- Published on 08 January 2015
We are pleased to announce a new editorial position for EPJD, that of North American Regional Editor. The aim of this role is to build the reputation of the journal throughout the USA and Canada, establishing further links with the ATMOP community and consolidating EPJD’s position within the field. We are delighted to announce that Professor Kurt Becker has been appointed to this position, continuing his close association with the journal and building on the exceptional work done over his five-year term as Editor-in-Chief.
- Published on 08 January 2015
December 31st, 2014 marked the end of the terms of appointment of two of the Editors-in-Chief for EPJD, Professor Kurt Becker (New York University, USA) and Professor Nigel Mason (Open University, UK). Profs Becker and Mason have served as Editors-in-Chief since 2009, representing the fields of plasma physics and atomic and molecular physics respectively. Under their leadership the journal has seen substantial growth and development across a broad range of topical areas, with special issues published in diverse fields including microplasmas, electron-positron collision physics, cluster physics and radiation biodamage. The publishers would like to express their sincere appreciation to Kurt and Nigel for their service to the journal and the wider community as Editors-in-Chief over the past five years.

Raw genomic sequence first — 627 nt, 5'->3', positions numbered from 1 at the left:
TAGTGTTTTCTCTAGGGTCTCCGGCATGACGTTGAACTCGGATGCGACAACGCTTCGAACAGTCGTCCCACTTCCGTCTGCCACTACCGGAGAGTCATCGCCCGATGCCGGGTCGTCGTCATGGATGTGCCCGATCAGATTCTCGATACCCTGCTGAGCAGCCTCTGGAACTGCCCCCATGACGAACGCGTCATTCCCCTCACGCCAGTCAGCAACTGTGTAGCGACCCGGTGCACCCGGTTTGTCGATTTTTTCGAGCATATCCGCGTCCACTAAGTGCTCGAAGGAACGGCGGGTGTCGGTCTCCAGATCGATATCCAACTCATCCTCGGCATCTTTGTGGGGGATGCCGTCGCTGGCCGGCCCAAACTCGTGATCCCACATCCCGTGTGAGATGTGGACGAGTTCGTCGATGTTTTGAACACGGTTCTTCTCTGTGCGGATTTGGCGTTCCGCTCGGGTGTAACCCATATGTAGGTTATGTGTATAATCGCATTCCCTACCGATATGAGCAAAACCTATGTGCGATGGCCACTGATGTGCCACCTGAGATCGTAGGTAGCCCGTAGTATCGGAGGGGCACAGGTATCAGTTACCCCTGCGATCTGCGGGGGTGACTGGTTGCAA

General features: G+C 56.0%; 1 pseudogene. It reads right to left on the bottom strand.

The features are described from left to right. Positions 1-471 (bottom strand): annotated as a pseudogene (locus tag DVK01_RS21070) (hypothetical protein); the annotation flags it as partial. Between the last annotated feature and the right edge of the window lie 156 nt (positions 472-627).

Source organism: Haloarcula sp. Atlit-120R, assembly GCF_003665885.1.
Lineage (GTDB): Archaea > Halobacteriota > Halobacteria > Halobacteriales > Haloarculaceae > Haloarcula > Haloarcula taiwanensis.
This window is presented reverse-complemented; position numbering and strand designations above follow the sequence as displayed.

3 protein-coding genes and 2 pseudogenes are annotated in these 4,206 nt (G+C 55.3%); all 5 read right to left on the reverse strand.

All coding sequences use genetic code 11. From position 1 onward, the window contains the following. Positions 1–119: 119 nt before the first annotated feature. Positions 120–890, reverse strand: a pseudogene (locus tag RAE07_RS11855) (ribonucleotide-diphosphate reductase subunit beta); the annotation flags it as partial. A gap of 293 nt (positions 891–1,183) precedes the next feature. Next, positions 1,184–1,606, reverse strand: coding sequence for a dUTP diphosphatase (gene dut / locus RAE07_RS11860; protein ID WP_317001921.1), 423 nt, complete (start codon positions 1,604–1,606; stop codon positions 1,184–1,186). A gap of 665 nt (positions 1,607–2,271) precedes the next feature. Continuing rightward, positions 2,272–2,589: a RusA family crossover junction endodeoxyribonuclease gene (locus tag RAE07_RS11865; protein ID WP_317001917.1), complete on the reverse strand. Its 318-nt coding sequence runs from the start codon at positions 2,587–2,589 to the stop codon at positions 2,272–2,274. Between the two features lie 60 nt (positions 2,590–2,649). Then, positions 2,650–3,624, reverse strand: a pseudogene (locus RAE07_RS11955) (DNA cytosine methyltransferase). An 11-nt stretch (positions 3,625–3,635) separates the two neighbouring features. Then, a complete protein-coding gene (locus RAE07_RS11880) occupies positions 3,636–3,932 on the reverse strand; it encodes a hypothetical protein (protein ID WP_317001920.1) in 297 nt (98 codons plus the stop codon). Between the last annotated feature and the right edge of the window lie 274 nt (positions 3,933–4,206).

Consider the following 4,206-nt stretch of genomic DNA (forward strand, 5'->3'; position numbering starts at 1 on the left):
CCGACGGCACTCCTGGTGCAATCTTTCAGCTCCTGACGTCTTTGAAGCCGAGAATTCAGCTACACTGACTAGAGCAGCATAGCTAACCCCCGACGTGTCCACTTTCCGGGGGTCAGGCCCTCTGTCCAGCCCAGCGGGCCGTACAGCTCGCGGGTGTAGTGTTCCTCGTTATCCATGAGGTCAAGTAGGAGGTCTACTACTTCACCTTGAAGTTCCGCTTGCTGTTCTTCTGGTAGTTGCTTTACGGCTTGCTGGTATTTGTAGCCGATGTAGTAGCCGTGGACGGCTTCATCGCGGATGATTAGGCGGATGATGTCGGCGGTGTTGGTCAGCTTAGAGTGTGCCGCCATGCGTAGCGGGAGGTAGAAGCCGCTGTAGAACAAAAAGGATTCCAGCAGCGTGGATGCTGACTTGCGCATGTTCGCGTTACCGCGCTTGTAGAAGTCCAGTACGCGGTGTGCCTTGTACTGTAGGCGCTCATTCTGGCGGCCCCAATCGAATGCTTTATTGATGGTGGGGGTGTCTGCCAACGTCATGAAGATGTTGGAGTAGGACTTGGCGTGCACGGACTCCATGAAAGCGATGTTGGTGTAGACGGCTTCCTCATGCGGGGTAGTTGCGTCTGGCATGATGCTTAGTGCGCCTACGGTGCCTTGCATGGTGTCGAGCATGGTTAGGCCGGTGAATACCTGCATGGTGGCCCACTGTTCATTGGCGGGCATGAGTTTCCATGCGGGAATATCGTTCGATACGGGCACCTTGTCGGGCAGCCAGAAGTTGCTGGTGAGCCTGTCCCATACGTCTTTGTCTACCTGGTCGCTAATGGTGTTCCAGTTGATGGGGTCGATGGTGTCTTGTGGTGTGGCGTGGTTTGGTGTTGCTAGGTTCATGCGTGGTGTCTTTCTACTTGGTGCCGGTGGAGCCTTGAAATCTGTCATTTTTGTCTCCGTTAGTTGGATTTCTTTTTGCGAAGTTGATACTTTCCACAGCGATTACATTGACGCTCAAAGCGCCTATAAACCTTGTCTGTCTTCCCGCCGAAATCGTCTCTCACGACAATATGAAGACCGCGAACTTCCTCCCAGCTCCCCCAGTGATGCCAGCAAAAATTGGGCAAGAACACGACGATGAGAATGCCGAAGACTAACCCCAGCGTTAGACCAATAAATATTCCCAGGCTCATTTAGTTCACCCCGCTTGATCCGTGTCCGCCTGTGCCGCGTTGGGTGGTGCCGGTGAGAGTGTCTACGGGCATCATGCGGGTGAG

We are delighted to announce the appointment of their successors, starting from 1st January 2015.
- Published on 22 December 2014
The aim of quantum information research is to harness the distinctive features of quantum physics, especially superposition and entanglement, to enhance the functionality and power of information and communication technologies. It has been a thriving interdisciplinary field of research for the last thirty years, extending from the fundamental investigation of quantum phenomena to the experimental implementation of disruptive quantum-enabled technologies.
- Published on 26 November 2014
A new study focuses on the collective dynamics of illuminated atoms coupled to photons travelling in a nanofiber